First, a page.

To the ATF, what’s foul is fouled up

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“Containers of malt beverages shall not contain any statement, design, device or representation which is obscene or indecent.”

– Title 27, Sect. 7.29(a)(3), Code of Federal Regulations, Alcohol, Tobacco and Firearms.

If the Bureau of Alcohol, Tobacco and Firearms rated movies, the XXX “Sex Party Three” – currently on the marquee at the Forum adult theater at 22nd and Market – would have gotten a Disneyesque G.

Instead, the ATF reviews beer labels.

And that means foul talk and gestures are making their way onto a bottle near you. Grab a brew, and here’s what you might find:

* Road Dog Ale, from Colorado, with the distinctive artwork of gonzo artist Ralph Steadman and the slogan, “Good Beer No S – – -.”

* Bombers’ Pin-Up Beer, from Germany, with a drawing of a B-24 Liberator nicknamed “Strawberry Bitch.”

* Manneken Pis, the Belgian white ale, featuring a drawing of the famous Brussels fountain statue of a playful little boy taking a leak.

* Bad Frog Beer, possibly the best known of the bunch, with its “mean, green and obscene” cartoon frog flipping the bird.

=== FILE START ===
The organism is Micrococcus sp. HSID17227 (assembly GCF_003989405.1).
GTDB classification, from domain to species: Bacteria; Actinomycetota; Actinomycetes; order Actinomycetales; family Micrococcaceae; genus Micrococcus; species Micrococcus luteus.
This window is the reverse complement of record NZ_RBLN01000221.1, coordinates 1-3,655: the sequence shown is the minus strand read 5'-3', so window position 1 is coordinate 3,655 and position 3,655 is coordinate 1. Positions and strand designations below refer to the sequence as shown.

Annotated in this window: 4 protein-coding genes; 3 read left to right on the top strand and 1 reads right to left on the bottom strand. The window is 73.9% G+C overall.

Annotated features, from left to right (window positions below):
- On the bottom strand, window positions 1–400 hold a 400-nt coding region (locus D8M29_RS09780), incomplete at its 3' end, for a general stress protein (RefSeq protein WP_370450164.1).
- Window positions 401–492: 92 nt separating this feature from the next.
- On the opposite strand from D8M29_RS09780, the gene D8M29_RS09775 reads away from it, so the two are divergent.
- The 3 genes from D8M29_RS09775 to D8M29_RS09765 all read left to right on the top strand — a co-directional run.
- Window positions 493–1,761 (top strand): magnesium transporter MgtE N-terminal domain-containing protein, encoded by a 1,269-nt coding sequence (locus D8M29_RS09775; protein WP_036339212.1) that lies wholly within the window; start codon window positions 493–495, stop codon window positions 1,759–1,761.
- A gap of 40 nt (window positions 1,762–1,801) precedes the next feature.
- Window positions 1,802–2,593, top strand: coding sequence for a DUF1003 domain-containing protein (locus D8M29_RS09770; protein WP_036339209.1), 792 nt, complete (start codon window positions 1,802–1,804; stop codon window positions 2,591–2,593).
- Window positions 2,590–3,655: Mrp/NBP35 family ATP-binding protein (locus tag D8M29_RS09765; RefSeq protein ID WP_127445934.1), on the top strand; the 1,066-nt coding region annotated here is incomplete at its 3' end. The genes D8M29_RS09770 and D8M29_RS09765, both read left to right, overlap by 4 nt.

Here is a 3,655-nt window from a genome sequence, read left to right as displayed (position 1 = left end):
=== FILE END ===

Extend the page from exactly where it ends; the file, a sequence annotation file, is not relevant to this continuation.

ATF gave the thumbs-up to each.

Asked for an explanation, a spokeswoman said because the agency has no regulatory guidelines defining obscenity, it bases its approvals on “the community standards of the year 2001.”

It may get bleeped in your family newspaper, but the spokeswoman said s – – – is hardly an obscenity anymore.

Don’t get me wrong – this is not a call for government censorship. What I can ‘t understand, though, is how a notoriously hardline federal agency (remember Waco) shrugs off language that used to earn you an Ivory Soap mouthwash.

And neither can brewers and other industry experts who regularly contend with troublesome ATF labeling regs.

Most of those rules are reasonable. The agency reviews more than 70,000 beer, wine and spirits labels a year to ensure they accurately describe the contents, from volume and alcohol to ingredients and style.

Thus, brewers say, the ATF’s label reviews are often an exercise in nitpicking that has nothing to do with obscenity issues.

Bill Covaleski of Victory Brewing says his file folder of ATF rejections is thicker than his approvals. Victory’s Moonglow Weizenbock, for example, was initially turned down because the label referred to its “spicy flavor.”

“They wanted to know which spices were in the beer,” Covaleski said. “I had to prove that ‘spicy’ is an accepted term to describe the flavor of beer, even if it doesn’t actually include spices in the ingredients.”

More absurd was ATF’s rejection of Tupper’s Hop Pocket, an ale by Old Dominion Brewing in Virginia. The original label accurately described it as “highly hopped.” ATF interpreted that as an illegal claim of the beer’s alcoholic strength, though the amount or type of hops have nothing to do with strength. The label was changed to “extravagantly hopped.”

Worse than the nitpicking, though, is the inconsistency. Brewers and others say ATF inspectors rarely agree on standards among themselves.